Location names on The River Division
Originally named Calcite City, this town was renamed Riverside in 1872 because of its close proximity to the Mississippi river. Calcite is a carbonate mineral and the most stable polymorph of calcium carbonate. Limestone is composed largely of the minerals calcite and aragonite. The town also could have been named Aragoniteville, but it wasn’t. 3 out of 4 citizens voted to go with Calcite City (and there were literally only 4 citizens who lived there and voted). It all doesn’t matter now that the town has been renamed to Riverside. The James River Cement company is located here, as is Sulphur Springs Quarry. The Cement operation was started by James (Rocky) Balboa in 1874. It was close to the river, so he named it James River Cement. (He could have called it Rocky River Cement, but he didn’t.) The plant is now owned by his great-great grandson, who simply calls himself Rocky IV. Sulphur Springs Quarry was started five years earlier by German monks, to provide stone for a new Catholic cathedral and seminary being constructed in the area. The monks also started a brewery, but it closed at the beginning of prohibition and never reopened. The beer never really caught on anyway, because the water they used to brew it came right out of good old Sulphur Springs.
South Park, MO
If it were a real city, South Park would be located along the Mississippi River, somewhere between St. Louis and Memphis. South Park was founded in 1792 by a steamship entrepreneur named Mathias Stone. His friends just called him Matt. Instead of just lying around, Matt hung out with his business partner, Art, and together they started a small railroad. The railroad would later be purchased by the St. Louis – San Francisco RR Company, and end up right here in my basement. South Park’s most famous early citizens were Kyle, Stan, Eric, Parker, and Kenny. Kenny experienced an untimely death when he was run over by one of Art’s steam locomotives. South Park Yard services both MOPAC and SLSF trains. Connecting railroads (all off-layout) in my semi-fabricated world include the L&N, Southern, and SSW.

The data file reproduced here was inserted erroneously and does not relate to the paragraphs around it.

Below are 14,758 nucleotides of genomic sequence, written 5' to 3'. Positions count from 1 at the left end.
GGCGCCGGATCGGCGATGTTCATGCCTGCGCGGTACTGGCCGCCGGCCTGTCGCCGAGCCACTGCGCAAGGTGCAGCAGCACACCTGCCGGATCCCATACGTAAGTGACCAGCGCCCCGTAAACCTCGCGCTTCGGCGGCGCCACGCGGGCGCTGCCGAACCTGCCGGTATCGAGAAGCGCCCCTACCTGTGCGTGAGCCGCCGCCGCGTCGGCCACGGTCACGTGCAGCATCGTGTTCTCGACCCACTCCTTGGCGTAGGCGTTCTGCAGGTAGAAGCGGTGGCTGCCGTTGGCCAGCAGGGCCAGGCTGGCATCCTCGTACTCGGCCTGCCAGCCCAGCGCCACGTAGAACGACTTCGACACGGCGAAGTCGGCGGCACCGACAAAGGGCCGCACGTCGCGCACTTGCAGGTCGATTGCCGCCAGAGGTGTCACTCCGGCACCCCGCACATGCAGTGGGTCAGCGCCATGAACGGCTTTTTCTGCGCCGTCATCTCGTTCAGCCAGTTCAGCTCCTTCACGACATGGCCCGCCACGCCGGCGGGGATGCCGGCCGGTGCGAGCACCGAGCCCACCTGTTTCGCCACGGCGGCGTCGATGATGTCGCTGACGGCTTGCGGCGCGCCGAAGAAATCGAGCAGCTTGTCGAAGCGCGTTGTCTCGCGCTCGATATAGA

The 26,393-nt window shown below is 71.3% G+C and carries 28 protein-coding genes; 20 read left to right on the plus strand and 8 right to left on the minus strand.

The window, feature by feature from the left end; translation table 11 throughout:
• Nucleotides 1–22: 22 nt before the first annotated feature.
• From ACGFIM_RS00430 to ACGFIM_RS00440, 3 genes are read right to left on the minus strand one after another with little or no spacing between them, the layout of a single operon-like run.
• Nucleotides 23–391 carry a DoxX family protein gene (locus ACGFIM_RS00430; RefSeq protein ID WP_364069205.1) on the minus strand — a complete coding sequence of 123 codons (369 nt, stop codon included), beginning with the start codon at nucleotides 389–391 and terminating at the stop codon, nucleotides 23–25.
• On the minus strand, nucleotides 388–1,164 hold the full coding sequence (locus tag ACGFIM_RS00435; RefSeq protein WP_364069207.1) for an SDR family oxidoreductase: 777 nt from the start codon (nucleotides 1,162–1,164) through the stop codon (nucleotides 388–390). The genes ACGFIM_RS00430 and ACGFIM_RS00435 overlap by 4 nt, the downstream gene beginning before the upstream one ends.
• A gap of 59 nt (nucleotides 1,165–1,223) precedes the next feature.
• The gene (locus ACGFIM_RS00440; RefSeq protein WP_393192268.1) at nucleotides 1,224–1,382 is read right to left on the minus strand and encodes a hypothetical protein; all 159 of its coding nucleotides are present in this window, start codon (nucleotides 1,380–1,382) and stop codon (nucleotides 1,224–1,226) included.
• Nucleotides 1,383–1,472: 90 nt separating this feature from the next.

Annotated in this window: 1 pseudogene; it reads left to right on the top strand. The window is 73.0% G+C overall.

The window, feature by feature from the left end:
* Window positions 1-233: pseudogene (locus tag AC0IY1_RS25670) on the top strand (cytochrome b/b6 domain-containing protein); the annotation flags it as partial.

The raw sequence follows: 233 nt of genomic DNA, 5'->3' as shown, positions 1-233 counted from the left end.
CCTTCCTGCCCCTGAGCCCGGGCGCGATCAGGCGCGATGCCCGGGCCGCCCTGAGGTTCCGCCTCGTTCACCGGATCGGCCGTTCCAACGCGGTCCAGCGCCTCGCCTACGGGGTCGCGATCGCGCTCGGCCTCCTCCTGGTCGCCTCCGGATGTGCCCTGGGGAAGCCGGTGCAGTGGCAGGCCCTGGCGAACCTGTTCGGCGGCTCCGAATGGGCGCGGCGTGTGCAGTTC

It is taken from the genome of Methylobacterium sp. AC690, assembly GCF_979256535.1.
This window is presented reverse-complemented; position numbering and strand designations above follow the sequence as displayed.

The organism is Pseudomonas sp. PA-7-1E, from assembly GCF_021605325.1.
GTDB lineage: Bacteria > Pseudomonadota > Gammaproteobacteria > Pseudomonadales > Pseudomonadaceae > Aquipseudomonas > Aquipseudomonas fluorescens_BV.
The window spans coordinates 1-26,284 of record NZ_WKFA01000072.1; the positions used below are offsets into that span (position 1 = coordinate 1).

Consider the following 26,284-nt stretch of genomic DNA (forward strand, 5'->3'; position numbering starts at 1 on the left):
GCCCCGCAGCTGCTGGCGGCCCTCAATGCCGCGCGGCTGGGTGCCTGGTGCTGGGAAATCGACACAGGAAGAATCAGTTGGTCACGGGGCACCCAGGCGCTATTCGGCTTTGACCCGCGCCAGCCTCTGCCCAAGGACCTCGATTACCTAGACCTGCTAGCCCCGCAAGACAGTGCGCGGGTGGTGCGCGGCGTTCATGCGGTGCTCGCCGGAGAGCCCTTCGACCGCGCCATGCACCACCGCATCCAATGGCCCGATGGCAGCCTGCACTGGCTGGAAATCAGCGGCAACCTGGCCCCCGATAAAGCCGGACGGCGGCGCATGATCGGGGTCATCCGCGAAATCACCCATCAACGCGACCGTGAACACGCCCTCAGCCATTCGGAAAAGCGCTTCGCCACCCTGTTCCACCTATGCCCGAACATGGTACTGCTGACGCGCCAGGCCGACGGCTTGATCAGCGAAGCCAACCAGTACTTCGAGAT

Eagle Junction, MO
Eagle Junction is a small town where the Missouri-Kansas-Texas railroad crosses the SLSF mainline. Frisco-Owned EagleTower is located here, and is home of The River Division’s dispatcher. Eagle Junction has a CocaCola Bottling plant served by the M-K-T.
Oak Hill, MO. (there’s a lumber yard here)
Located just Northeast of Eagle Junction, Oak Hill is a small Missouri town with a lumber yard, grain elevator, feed store, oil distributor, and a few other industries serviced by rail. An interchange yard is located here between the Frisco and the M-K-T.
East Staging, MO. (Think St. Louis)
East staging represents St. Louis and other off-layout locations to the North and East.
Iron Junction, Mo.
Nothing here except the MOP mainline from Ferritin City joins the SLSF tracks just Northeast of Eagle Junction.
Ferritin City, IL. (Steel Industry like you might see in Granite City, IL)
Home of Ferritin City Steel. This busy heavy industry both ships and receives by rail, and is serviced by Mopac trains that originate in South Park, and operate over Frisco Lines tracks until just North of Eagle Junction.
The name was inspired while drinking a cold beverage with this name on the label. You shouldn’t find it too surprising that my very own HO-scale micro-brewery is located here. A Sherwin-Williams plant is also located in Hoegaarden. The upper level of the layout is exclusively a Missouri Pacific-serviced world. The West Staging yard represents Kansas City. Westbound MOP trains will operate on Frisco right-of-way until the junction at Riverside, then continue westward on MOP right-of-way.